• We entered stock tickers for non-U.S. exchanges, easily accessible via Interactive Brokers. These exchanges include Canada, Australia, Hong Kong, Singapore, Japan, and all the Western European exchanges, and two East European exchanges (Russia and Poland). If we want to invest in China’s growth, we now have access to all the real Chinese stocks via Hong Kong H-shares. We say real, because all the crappy new Chinese company listings on the Nasdaq were removed. These often prove to be problematic companies. Importantly, we want to have exposure to euros, Singapore dollars, Aussi dollars, etc, as a solid long-term diversified portfolio also means currency diversification. A final point here, while it will cost about USD 3.00 per trade on Hong Kong (European bourses are cheap at EUR 1.25/trade), the slightly higher trading cost does not dissuade us. First, the diversification gains and access to new stocks offsets this cost. Second, while most of these stocks are available via U.S. ADRs, the infrequent trading in the U.S. and mile-wide bid/ask spreads make using the U.S. share uneconomical.
  • All Limited Partnerships (LPs) were permanently removed. These companies generate K-1 filings and are not appropriate for retirement portfolios.
  • As the fundamental screening process is the first and most important step in our allocation process, we axed all companies with LESS THAN five analysts covering the stock. One analyst does not make a consensus earnings forecast. Two analysts only make an average forecast. Five is the perfect number. Without a consensus earnings forecast for next year, we have no forward P/E! And we also like to see earnings revisions, because this is the way analyst express negative or positive opinions. Recommendations are always on Buy for almost every company and mean nothing anymore.
  • As a consequence of the above point, we are moving away from small caps, which are a crap shoot for most investors (except insiders). No analyst coverage means no visibility. Our new universe is essentially all mid and large caps, which we want. We our investing our retirement savings, not going to Las Vegas.
  • We are dividing the universe by INDUSTRY GROUP and not sector. We now have 4562 individual company stocks. We will run our comparative fundamental analysis by GICS industry group to make a more “apples-to-apples” comparison. Thus, we’ll offer readers our Focus List of companies by industry group. We modified the GICS classification slightly to group the three Consumer Staples industry groups into one Staples group. There is no real difference in terms of macro drivers for stock price between Food & Staples Retailing, Food, Beverage & Tobacco, and Household & Personal Products. Thus our fundamental rankings will be made on:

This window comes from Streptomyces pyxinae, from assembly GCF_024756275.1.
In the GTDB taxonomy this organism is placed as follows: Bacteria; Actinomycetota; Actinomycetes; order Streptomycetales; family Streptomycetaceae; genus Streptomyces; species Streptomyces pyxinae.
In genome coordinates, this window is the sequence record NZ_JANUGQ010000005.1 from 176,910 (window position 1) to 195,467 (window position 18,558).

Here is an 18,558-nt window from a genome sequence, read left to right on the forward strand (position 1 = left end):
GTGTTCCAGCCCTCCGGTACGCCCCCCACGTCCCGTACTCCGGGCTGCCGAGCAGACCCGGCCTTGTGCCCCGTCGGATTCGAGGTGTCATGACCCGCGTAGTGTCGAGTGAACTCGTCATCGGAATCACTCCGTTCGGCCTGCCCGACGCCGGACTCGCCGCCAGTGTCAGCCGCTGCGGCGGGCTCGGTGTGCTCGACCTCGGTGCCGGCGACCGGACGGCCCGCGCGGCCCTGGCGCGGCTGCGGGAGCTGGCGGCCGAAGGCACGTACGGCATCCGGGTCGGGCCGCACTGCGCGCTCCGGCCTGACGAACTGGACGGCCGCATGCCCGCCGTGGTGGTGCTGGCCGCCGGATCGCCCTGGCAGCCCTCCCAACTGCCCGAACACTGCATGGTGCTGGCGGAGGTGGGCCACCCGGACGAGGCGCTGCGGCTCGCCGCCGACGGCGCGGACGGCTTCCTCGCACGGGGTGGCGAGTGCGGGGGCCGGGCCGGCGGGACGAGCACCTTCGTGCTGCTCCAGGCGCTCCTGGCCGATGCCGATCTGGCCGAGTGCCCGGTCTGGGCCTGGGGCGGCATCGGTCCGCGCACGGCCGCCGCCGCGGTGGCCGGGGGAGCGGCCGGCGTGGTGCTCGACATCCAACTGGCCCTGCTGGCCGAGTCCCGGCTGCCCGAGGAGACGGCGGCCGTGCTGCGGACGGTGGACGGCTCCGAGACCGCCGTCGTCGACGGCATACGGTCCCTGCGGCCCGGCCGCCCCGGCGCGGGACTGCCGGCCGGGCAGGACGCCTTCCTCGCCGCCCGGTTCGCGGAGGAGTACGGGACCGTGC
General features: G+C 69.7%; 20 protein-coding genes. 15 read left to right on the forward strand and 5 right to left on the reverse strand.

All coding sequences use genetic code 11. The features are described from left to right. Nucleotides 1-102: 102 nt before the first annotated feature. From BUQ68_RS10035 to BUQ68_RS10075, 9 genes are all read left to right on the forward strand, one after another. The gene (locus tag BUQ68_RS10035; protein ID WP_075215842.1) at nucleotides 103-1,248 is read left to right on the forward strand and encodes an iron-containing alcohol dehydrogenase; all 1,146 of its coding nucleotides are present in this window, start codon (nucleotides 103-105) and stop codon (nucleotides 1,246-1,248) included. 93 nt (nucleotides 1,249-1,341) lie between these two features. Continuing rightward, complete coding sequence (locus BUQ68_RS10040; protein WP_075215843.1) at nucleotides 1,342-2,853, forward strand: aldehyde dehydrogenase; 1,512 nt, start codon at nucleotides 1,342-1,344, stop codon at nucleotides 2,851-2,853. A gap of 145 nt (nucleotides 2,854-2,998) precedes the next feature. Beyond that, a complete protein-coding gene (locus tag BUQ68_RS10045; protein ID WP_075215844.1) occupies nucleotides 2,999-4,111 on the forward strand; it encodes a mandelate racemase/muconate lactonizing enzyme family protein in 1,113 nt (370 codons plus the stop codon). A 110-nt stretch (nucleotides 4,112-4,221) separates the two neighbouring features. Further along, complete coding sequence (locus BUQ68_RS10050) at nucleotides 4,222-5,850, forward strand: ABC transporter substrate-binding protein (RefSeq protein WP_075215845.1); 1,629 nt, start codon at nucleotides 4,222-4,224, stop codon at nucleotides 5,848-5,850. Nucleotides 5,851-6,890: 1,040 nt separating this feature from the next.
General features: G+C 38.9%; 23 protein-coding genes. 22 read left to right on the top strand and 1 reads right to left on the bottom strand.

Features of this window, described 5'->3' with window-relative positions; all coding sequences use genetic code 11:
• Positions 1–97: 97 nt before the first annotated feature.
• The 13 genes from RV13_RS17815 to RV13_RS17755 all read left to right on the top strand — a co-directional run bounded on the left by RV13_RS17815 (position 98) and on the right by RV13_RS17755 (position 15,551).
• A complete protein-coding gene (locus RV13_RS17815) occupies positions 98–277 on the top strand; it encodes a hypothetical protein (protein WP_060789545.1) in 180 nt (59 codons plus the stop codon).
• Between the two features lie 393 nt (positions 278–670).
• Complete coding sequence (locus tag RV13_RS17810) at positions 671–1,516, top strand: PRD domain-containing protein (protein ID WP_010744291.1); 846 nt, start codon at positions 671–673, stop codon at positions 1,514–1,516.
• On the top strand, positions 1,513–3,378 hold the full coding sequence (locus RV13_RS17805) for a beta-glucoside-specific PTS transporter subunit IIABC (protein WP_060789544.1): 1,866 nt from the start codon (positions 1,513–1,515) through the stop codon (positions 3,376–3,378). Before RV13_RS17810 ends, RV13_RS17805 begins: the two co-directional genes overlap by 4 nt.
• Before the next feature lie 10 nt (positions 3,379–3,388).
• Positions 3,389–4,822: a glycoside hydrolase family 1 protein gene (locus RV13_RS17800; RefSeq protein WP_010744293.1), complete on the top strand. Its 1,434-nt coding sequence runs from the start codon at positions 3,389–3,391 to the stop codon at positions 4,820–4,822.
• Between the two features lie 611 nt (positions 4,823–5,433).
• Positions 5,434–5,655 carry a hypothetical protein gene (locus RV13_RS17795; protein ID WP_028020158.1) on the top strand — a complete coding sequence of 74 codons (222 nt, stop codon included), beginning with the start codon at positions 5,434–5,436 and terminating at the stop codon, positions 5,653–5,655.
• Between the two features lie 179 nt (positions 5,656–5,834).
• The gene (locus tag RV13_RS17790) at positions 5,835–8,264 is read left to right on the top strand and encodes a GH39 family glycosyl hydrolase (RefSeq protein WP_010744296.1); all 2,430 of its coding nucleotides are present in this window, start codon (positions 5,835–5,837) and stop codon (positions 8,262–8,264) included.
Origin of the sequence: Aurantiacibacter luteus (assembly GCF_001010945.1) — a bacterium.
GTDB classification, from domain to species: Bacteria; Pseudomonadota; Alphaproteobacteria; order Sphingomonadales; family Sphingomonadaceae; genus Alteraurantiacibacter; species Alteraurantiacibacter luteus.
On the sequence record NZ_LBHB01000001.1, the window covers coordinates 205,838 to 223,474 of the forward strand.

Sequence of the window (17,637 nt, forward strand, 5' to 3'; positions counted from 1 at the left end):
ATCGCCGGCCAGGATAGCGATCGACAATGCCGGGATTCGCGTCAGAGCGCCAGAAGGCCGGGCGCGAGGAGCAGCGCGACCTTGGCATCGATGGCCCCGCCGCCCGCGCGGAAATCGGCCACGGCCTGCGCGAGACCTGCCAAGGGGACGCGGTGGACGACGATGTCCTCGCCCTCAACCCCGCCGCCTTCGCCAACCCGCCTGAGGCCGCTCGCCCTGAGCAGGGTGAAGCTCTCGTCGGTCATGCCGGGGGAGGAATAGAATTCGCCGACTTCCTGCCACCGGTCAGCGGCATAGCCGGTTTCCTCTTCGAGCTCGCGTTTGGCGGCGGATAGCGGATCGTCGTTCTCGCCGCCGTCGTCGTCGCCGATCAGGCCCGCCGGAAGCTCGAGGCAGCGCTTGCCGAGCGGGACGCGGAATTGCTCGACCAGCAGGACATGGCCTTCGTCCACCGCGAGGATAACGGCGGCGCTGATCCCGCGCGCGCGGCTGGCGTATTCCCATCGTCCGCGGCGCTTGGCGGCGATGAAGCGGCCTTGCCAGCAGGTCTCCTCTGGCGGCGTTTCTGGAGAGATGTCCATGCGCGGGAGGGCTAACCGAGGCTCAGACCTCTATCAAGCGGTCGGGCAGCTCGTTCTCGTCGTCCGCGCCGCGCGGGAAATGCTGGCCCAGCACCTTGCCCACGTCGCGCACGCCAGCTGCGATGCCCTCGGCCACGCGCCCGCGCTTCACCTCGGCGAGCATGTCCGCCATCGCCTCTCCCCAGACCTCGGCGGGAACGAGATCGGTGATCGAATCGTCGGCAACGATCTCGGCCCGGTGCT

• Consumer Staples
    • Energy
    • Materials
    • Capital Goods
    • Commercial & Professional Services
    • Transportation
    • Automobiles & Components
    • Consumer Durables & Apparel
    • Consumer Services
    • Retailing
    • Health Care Equipment & Services
    • Pharmaceuticals, Biotechnology & Life Sciences
    • Banks
    • Diversified Financials
    • Insurance
    • Software & Services
    • Technology Hardware & Equipment
    • Semiconductors & Semiconductor Equipment
    • Telecommunication Services
    • Media & Entertainment
    • Utilities
    • Real Estate

We are confident that we’ll have more pertinent fundamental rankings.

Conclusion

In applying our technics to this superior universe of stocks, we are also going to ALSO filter out stocks via our weekly trend indicator. With 4562 stocks, we’ll have plenty of choice after the fundamental screening, so we’ll also screen out stocks that have a “negative 6” WMA weekly trend score (maximum absolute downtrend and maximum relative price downtrend). Buying stocks in major downtrends means bottom-fishing, a low probability investment strategy. Our shorten watch-list will then be analyzed via each company’s fundamental score, our read of the price chart, and our read of the macro environment. We’ll present more about our Global QES approach in coming updates and commentaries. We are “hooking up” everything in the fundamental and technical trading models this week, and will have our FULLY ALLOCATED portfolio to start 2021!